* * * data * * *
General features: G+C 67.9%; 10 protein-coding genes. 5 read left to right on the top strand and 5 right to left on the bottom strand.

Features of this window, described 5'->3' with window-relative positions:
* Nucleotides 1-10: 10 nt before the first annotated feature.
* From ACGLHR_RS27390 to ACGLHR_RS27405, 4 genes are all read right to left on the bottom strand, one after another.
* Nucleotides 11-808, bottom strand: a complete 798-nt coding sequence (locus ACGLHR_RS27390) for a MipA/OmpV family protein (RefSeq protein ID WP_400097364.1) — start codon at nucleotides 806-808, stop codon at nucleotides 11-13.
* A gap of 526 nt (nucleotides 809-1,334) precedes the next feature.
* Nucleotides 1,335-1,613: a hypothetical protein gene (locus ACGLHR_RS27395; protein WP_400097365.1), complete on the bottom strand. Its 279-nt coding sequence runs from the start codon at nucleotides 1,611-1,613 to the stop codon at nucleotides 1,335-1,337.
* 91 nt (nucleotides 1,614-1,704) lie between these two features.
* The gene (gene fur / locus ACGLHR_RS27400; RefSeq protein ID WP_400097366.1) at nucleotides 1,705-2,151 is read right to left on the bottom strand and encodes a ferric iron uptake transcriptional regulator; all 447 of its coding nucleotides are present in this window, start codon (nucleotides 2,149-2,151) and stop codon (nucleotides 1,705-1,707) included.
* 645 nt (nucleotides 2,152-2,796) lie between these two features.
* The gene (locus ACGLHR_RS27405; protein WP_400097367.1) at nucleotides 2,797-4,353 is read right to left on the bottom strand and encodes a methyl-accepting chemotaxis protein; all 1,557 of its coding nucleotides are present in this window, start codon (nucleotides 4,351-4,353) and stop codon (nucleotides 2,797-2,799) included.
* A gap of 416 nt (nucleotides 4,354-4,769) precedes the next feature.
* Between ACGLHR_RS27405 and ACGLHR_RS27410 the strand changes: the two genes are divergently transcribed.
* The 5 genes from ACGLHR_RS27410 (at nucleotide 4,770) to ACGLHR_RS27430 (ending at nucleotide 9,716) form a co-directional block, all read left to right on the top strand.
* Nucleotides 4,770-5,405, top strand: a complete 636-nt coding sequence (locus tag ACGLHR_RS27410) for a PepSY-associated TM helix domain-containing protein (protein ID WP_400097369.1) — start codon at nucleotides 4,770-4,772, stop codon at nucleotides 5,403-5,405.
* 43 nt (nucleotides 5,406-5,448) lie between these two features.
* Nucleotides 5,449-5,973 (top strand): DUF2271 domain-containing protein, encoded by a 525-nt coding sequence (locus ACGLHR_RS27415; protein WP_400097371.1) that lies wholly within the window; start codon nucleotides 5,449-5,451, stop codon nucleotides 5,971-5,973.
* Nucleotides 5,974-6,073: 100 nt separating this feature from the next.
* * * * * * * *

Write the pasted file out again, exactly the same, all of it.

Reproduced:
General features: G+C 67.9%; 10 protein-coding genes. 5 read left to right on the top strand and 5 right to left on the bottom strand.

Features of this window, described 5'->3' with window-relative positions:
* Nucleotides 1-10: 10 nt before the first annotated feature.
* From ACGLHR_RS27390 to ACGLHR_RS27405, 4 genes are all read right to left on the bottom strand, one after another.
* Nucleotides 11-808, bottom strand: a complete 798-nt coding sequence (locus ACGLHR_RS27390) for a MipA/OmpV family protein (RefSeq protein ID WP_400097364.1) — start codon at nucleotides 806-808, stop codon at nucleotides 11-13.
* A gap of 526 nt (nucleotides 809-1,334) precedes the next feature.
* Nucleotides 1,335-1,613: a hypothetical protein gene (locus ACGLHR_RS27395; protein WP_400097365.1), complete on the bottom strand. Its 279-nt coding sequence runs from the start codon at nucleotides 1,611-1,613 to the stop codon at nucleotides 1,335-1,337.
* 91 nt (nucleotides 1,614-1,704) lie between these two features.
* The gene (gene fur / locus ACGLHR_RS27400; RefSeq protein ID WP_400097366.1) at nucleotides 1,705-2,151 is read right to left on the bottom strand and encodes a ferric iron uptake transcriptional regulator; all 447 of its coding nucleotides are present in this window, start codon (nucleotides 2,149-2,151) and stop codon (nucleotides 1,705-1,707) included.
* 645 nt (nucleotides 2,152-2,796) lie between these two features.
* The gene (locus ACGLHR_RS27405; protein WP_400097367.1) at nucleotides 2,797-4,353 is read right to left on the bottom strand and encodes a methyl-accepting chemotaxis protein; all 1,557 of its coding nucleotides are present in this window, start codon (nucleotides 4,351-4,353) and stop codon (nucleotides 2,797-2,799) included.
* A gap of 416 nt (nucleotides 4,354-4,769) precedes the next feature.
* Between ACGLHR_RS27405 and ACGLHR_RS27410 the strand changes: the two genes are divergently transcribed.
* The 5 genes from ACGLHR_RS27410 (at nucleotide 4,770) to ACGLHR_RS27430 (ending at nucleotide 9,716) form a co-directional block, all read left to right on the top strand.
* Nucleotides 4,770-5,405, top strand: a complete 636-nt coding sequence (locus tag ACGLHR_RS27410) for a PepSY-associated TM helix domain-containing protein (protein ID WP_400097369.1) — start codon at nucleotides 4,770-4,772, stop codon at nucleotides 5,403-5,405.
* 43 nt (nucleotides 5,406-5,448) lie between these two features.
* Nucleotides 5,449-5,973 (top strand): DUF2271 domain-containing protein, encoded by a 525-nt coding sequence (locus ACGLHR_RS27415; protein WP_400097371.1) that lies wholly within the window; start codon nucleotides 5,449-5,451, stop codon nucleotides 5,971-5,973.
* Nucleotides 5,974-6,073: 100 nt separating this feature from the next.